How to Become a Teacher in Arizona
Teaching is one of the few professions that allow individuals to directly impact the future of our world. In Arizona, the school board strives to provide opportunities for every student to follow a successful path to college and career readiness. With that said, the rewards of teaching are immediate and long term. The following steps will help you become an educator in Arizona.
Choose What You Want to Teach
Where do you see yourself as a teacher? Would you like to become an Elementary School teacher, a High School teacher, or how about a Special Education teacher? Before you proceed, you should think about what type of students and subject(s) you would like to teach. There are steps and guidelines based on the type of teacher you want to become. If you are still not certain, you can visit the Arizona Department of Education website to learn more about teachers, schools, and students in the state.
Complete Your Education Requirements for Teaching in Arizona
All Arizona teachers must at least possess a Bachelor's Degree. In addition, teachers have to complete an Arizona State Board-approved teacher preparation program based on the area in which they want to teach.
If you do not already have a Bachelor's Degree, you can participate in a joint program. Joint programs combine the coursework for a Bachelor's Degree and a teacher preparation program. This type of program is typically for people who know from early on that they want to become a teacher. However, if your school does not offer a joint program, consider deciding on a major based on the age level and subject(s) you plan to teach.
Complete a Teacher Preparation Program
Teacher preparation programs are generally comprised of two elements: curricula and fieldwork. Curricula tends to include a focus on pedagogy, teaching methods, differentiated instruction, classroom management, and more. Fieldwork, on the other hand, includes classroom observations, internships, student teaching, or a combination of all three. Student teaching often includes creating and implementing lesson plans, writing reflections, being observed, and putting together a portfolio. The Arizona Department of Education maintains a list of the institutions in Arizona that offer approved teacher preparation programs.
The program can be completed online or on a college campus, as long as it is accredited.
As mentioned earlier, if you decide to be an educator from early on, teacher preparation programs can be done concurrently with your Bachelor's Degree through a blended program. However, if you already have a Bachelor's Degree, you can go through an alternate or post baccalaureate educator preparation program. There is even an option to complete a joint Master's Degree and educator preparation program as well.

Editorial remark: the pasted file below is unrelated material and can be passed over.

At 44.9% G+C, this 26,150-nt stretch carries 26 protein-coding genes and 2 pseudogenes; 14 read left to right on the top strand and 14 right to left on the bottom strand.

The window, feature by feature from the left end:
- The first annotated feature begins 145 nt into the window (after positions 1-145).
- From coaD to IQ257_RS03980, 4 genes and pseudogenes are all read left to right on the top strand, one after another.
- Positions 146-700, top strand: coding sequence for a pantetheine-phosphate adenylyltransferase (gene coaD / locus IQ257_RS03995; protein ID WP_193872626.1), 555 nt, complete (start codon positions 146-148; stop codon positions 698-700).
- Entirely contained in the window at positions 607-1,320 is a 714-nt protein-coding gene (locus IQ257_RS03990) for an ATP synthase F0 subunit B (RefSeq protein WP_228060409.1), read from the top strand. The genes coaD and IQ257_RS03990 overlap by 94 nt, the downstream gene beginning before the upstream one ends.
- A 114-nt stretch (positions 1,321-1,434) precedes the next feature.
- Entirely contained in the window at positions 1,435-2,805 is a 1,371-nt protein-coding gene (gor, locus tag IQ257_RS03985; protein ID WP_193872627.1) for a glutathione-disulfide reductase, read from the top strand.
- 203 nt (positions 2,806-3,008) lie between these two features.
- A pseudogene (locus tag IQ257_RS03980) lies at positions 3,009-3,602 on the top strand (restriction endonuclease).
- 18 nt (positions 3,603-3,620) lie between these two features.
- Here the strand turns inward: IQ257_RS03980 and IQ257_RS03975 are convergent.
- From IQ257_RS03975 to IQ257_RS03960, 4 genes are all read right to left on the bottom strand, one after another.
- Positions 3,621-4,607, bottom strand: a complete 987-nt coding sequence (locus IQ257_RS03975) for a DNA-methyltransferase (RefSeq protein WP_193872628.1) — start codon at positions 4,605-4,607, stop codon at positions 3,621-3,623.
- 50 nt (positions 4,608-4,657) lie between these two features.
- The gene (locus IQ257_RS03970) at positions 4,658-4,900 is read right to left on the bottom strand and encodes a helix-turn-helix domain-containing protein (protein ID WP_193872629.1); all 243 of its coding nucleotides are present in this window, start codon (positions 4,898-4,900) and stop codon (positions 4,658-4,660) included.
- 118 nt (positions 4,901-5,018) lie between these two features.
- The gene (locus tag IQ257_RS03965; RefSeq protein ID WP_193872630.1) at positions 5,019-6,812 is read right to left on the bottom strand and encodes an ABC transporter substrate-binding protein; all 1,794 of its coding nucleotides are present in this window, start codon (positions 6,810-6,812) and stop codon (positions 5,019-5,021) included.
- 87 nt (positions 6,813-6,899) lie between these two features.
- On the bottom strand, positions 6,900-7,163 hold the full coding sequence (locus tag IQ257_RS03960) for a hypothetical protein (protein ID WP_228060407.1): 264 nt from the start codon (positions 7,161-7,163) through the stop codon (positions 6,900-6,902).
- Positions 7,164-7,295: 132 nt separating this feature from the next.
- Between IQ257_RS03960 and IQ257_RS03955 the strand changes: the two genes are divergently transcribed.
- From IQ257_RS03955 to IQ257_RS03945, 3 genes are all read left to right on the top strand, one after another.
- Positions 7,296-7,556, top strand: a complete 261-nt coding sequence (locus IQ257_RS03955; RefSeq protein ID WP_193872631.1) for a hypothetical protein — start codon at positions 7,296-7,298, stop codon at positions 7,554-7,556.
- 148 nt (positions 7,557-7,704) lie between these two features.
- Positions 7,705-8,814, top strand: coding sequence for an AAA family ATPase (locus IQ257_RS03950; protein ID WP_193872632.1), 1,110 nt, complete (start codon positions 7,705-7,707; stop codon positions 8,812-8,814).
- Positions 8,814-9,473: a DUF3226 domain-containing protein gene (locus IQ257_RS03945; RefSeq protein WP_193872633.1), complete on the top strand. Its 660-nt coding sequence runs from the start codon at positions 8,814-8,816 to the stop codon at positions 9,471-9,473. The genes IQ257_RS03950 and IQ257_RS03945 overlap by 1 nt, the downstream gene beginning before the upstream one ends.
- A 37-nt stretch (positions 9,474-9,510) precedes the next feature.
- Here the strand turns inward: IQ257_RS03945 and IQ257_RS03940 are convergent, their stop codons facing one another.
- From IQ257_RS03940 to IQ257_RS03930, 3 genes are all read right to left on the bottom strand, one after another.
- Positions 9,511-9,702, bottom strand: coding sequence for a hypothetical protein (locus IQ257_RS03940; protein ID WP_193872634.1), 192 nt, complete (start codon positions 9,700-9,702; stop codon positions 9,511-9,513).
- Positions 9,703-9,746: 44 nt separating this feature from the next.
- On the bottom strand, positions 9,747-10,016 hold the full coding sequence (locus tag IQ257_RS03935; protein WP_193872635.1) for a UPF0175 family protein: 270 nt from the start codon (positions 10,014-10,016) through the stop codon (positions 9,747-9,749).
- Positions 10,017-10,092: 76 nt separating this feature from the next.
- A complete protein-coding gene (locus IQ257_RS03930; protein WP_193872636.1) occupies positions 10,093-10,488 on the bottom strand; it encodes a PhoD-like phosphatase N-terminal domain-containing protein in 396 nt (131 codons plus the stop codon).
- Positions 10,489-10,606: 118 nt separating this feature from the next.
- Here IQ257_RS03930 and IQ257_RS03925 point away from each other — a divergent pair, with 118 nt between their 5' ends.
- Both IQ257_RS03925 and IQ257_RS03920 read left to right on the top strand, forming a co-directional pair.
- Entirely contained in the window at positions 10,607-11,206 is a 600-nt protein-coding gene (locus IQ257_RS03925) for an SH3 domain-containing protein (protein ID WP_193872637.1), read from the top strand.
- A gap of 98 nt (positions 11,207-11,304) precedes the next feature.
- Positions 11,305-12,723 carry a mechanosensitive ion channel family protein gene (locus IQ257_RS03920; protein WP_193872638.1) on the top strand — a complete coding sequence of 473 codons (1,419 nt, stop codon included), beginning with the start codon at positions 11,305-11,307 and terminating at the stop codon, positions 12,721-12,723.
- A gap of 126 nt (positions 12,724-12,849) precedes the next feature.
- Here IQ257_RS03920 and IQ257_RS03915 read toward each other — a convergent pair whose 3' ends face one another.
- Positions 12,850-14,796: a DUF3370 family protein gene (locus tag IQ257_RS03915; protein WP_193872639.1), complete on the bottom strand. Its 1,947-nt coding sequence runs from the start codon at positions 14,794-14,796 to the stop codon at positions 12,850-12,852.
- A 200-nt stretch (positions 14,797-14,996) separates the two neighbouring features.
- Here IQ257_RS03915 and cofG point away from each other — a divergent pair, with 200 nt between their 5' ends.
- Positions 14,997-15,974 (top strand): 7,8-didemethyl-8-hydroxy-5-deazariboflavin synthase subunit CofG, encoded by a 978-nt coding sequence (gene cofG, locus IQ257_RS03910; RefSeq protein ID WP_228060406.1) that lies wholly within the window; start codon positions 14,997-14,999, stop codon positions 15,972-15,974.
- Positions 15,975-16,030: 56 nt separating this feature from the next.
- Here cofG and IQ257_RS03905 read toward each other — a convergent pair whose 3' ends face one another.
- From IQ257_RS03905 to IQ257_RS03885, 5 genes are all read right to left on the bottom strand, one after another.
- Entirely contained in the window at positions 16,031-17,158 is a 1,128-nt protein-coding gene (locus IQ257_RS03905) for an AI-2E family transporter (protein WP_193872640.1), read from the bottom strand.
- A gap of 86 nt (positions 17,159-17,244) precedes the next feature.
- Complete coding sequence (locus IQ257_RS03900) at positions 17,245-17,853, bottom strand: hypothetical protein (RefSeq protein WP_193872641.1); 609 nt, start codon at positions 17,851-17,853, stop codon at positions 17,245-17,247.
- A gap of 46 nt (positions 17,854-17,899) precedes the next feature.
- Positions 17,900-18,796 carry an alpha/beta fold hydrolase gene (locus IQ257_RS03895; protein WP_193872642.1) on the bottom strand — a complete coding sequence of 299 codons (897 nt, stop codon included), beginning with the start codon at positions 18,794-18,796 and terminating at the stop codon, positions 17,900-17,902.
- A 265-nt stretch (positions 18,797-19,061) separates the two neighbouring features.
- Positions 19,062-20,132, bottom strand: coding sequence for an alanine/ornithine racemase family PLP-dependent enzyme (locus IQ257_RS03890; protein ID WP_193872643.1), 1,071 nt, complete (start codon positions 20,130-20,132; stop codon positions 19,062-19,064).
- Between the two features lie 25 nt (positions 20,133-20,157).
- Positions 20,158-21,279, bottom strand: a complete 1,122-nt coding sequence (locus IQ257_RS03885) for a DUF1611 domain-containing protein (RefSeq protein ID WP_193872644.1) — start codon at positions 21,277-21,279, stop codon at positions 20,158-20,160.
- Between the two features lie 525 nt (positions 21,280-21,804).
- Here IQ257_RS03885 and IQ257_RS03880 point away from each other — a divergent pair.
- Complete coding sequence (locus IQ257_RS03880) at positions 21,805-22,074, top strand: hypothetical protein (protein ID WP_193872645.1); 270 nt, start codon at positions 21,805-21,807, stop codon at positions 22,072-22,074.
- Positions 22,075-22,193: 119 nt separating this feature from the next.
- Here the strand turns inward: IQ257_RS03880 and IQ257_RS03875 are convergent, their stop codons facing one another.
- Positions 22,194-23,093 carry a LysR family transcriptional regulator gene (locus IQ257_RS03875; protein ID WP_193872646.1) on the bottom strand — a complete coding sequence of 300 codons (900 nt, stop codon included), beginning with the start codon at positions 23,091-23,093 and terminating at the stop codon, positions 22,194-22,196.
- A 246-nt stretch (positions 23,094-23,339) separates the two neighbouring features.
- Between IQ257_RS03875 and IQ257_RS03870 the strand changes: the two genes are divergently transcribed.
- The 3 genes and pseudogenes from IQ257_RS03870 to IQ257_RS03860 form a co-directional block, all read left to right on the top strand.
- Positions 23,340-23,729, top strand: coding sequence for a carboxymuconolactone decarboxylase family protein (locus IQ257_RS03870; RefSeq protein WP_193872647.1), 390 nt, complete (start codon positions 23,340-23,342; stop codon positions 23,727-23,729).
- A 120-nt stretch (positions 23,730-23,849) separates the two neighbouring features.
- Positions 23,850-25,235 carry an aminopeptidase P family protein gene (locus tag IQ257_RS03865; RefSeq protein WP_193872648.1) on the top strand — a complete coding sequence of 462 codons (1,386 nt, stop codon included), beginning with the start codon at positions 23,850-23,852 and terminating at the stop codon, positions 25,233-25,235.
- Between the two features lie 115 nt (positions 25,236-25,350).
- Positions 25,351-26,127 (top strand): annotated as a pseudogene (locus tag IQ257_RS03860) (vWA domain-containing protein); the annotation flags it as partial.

Alternative Teacher Certification in Arizona
Alternative Pathways to Teacher Certification
The Alternative Pathways to Teacher Certification Program is intended for individuals who are changing their career to teaching or recent college graduates who have a degree in a non-education field. These individuals who are interested in becoming certified to teach in Arizona will have the opportunity to teach under a "Teaching Intern Certificate". The certificate holder will be allowed to in any subject area in which he or she has passed the appropriate Arizona Educator Exam. The Intern Teaching Certificate is valid for one year and can be extended for a second year if all requirements are met. Before the end of the second year, the Professional Knowledge (PK) exam must be passed. When all Teaching Intern requirements have been satisfied, candidates will be ready to apply for a Provisional Teaching Certificate with an Institutional Recommendation.
Teacher Certification Reciprocity in Arizona
If you have certification to teach in another state, you may be able to teach in Arizona through an Arizona Reciprocal Provisional Teaching Certificate. This reciprocal teaching certificate can be issue to candidate who have a valid, comparable certificate from another state (Elementary, Secondary, Special Education, Arts Education Pre-K-12). In order to qualify, individuals must receive an English Immersion endorsement and a passing score on all the applicable Arizona educator exams.
Pass the Required Tests for Arizona
In order to become a teacher in Arizona, there are a few exams you will need to take and pass. To become a certified teacher, you must successfully complete the Basic Skill Test requirement and any Subject Area Competence assessments needed for your desired area of instruction.
Basic Skills Test
The Basic Skills Test can be fulfilled by passing the NES Assessments of Professional Knowledge for Arizona. This is a test on basic skills in mathematics, reading, and writing.
The Subject Area Competence requirement can be fulfilled by passing the NES Subject Knowledge Tests for Arizona. Those looking to teach in Arizona must take the National Evaluation Series (NES) assessment appropriate for their desired level of education: Elementary or Secondary.
Test fields not listed below will be fulfilled by taking the AEPA test. The NES Subject Knowledge Tests for Arizona offers exams in the following subject areas:
- Business Education
- Chinese (Mandarin)
- Elementary Education (Subtest I)
- Elementary Education (Subtest II)
- English Language Arts
- Essential Academic Skills:
- Subtest I: Reading
- Subtest II: Writing
- Subtest III: Mathematics
- General Science
- Middle Grades English Language Arts
- Middle Grades General Science
- Middle Grades Social Science
- Physical Education
- School Library Media Specialist
- Special Education
Some institutions may ask that you pass some or all of these tests prior to entering or exiting the teacher preparation program.
Apply for your Arizona Teacher Certification